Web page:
NASA’s Orion spacecraft completed its uncrewed Artemis I flight test in 2022, paving the way for future crewed missions to the Moon and beyond. During the flight, Orion launched atop the Space Launch System rocket, flew by the Moon twice coming within 80 miles of the lunar surface, and at its farthest distance traveled a record-breaking 268,563 miles from our home planet before returning to Earth. The uncrewed 25.5-day mission provided valuable data on the performance of the spacecraft’s critical systems and equipment before astronauts fly aboard beginning with Artemis II.
Orion’s performance validated the technical capabilities of the spacecraft, identified areas where more analysis is taking place, and provided the mission operations team opportunities to learn how the systems work together. The mission would not have been possible without the work of a worldwide team encompassing all 50 U.S. states and 10 European nations. Thousands of individuals helped make the mission successful.
Orion’s service module — the powerhouse of the spacecraft that supplies it with power, propulsion, thermal control, and on future missions, air, and water — was assembled by ESA (European Space Agency) and its lead contractor Airbus in Bremen, Germany, from components supplied by U.S. and European companies.
“What was really cool for us as a team was to see the pictures that Orion took of itself with the cameras on the solar arrays, and to see in space hardware that was in our clean rooms just a few years ago,” said Annemarie Lohse, the major spacecraft delivery lead for the thermal, consumables and structure subsystems of the service module at Airbus. “We’re all very proud that we have the chance to dedicate a big part of our life and our career to this mission of bringing humans back to deep space.”
Although it didn’t carry astronauts on Artemis I, Orion’s crew module housed payloads including the data-collecting manikin Commander Moonikin Campos, which occupied the commander seat facing the spacecraft’s windows. The structural pieces that form the four crew module windows are machined by California-based subcontractor AMRO Fabricating Corp., and are part of Orion’s underlying structure called the pressure vessel that will provide the air-tight, habitable space for astronauts on Artemis II – the first mission with astronauts.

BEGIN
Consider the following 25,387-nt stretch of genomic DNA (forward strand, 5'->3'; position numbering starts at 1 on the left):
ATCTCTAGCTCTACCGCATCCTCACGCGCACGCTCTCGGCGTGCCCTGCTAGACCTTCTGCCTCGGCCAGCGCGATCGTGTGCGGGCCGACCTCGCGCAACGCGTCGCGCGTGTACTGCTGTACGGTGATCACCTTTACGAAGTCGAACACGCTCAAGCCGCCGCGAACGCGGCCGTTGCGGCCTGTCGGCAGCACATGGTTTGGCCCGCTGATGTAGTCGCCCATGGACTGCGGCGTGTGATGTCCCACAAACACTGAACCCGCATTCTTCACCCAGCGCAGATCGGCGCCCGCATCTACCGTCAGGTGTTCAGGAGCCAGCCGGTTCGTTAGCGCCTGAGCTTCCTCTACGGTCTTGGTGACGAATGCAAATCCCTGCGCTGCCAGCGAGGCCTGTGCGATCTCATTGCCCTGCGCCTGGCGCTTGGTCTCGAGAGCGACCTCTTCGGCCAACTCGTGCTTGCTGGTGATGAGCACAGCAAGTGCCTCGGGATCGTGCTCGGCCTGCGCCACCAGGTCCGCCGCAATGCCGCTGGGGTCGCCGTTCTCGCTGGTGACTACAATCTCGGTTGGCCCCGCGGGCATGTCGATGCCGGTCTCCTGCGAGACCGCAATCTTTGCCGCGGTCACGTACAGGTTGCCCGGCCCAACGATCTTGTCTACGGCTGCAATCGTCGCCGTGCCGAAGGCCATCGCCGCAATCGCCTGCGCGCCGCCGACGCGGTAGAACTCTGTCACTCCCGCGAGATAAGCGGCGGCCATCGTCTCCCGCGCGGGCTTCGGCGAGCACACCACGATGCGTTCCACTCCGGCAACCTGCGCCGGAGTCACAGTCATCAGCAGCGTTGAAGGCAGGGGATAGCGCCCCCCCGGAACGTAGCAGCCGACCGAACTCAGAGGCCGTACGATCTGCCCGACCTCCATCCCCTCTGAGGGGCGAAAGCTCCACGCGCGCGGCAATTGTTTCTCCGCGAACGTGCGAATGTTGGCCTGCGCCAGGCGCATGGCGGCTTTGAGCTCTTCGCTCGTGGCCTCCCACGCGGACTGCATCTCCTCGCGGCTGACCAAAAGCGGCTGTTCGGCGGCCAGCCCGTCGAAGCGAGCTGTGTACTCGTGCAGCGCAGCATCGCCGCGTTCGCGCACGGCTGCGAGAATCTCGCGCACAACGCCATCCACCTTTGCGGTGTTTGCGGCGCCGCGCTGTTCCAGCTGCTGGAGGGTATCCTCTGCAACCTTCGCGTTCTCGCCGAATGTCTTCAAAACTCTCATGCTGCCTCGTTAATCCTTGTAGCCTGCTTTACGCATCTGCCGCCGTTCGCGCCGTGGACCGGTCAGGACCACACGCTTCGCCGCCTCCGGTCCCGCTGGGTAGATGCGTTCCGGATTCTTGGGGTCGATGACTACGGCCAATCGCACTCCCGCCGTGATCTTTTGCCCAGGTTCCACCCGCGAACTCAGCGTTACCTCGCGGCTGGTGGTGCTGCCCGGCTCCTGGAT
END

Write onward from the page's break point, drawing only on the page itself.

“Being a part of this first mission meant an incredible amount to us,” said Joe Bianchi, project manager at AMRO. “Seeing the success invigorated a lot of people, both our shop and in the office. It reminds us what we’re building isn’t just part of a job — it’s an actual mission, a living, breathing program that we can take pride in. When that crew module splashed down, that was our hardware coming back to Earth from thousands of miles in deep space.”
Inside the spacecraft, critical avionics including Orion’s flight computers are developed by Honeywell Aerospace, headquartered in Phoenix.
“The safety of the astronauts, the success of the mission, and the quality of our hardware has always been our top priority, and we pride ourselves on that,” said Heath Higgins, Orion system project engineer at Honeywell.
“We’ve been here from day one, and we’ve always been proud to be a partner supplier for this program, and proud of the dedication and perseverance of our teams. It’s a great moment for us to finally get to this point and back into exploration on the Moon.”
Returning home, Orion encountered its most important objective: demonstrating the heat shield can withstand the high speed and high heat conditions when re-entering Earth’s atmosphere from the Moon. The heat shield protected Orion as it returned to Earth traveling nearly 25,000 mph and reaching temperatures of nearly 5,000 degrees Fahrenheit.
“Working on the thermal protection system is a big responsibility, but a really exciting job,” said Eric Esposito, the thermal analysis lead for Orion’s lead contractor, Lockheed Martin. “There’s a lot of pride that comes with ensuring you do your job right. As exciting as Artemis I was, once we’re starting to fly crewed missions, perform science, and gather more data on orbit, it’s going to be even more exciting for our team to be a part of that process.”
At the end of the mission, a system of 11 parachutes, made by Airborne Systems in Santa Ana, California, slowed the spacecraft to a safe speed of about 16 mph for splashdown in the Pacific Ocean.
“We watched the parachutes operate as we’ve seen them dozens of times before in tests, but here it was for real,” said Tom Lemm, deputy program manager at Airborne. “It was a moment of elation, a moment of relief. It was just really cool to know we had a part in that.”
Teams are working on de-servicing the Artemis I Orion spacecraft inside the Multi Payload Processing Facility at Kennedy Space Center in Florida, and teams from NASA, international partners, contractors, and suppliers also continue to work together toward future Artemis missions for Orion.
Through Artemis missions, NASA will land the first woman and the first person of color on the surface of the Moon, paving the way for a long-term lunar presence and serving as a steppingstone for astronauts on the way to Mars.
NASA Johnson Space Center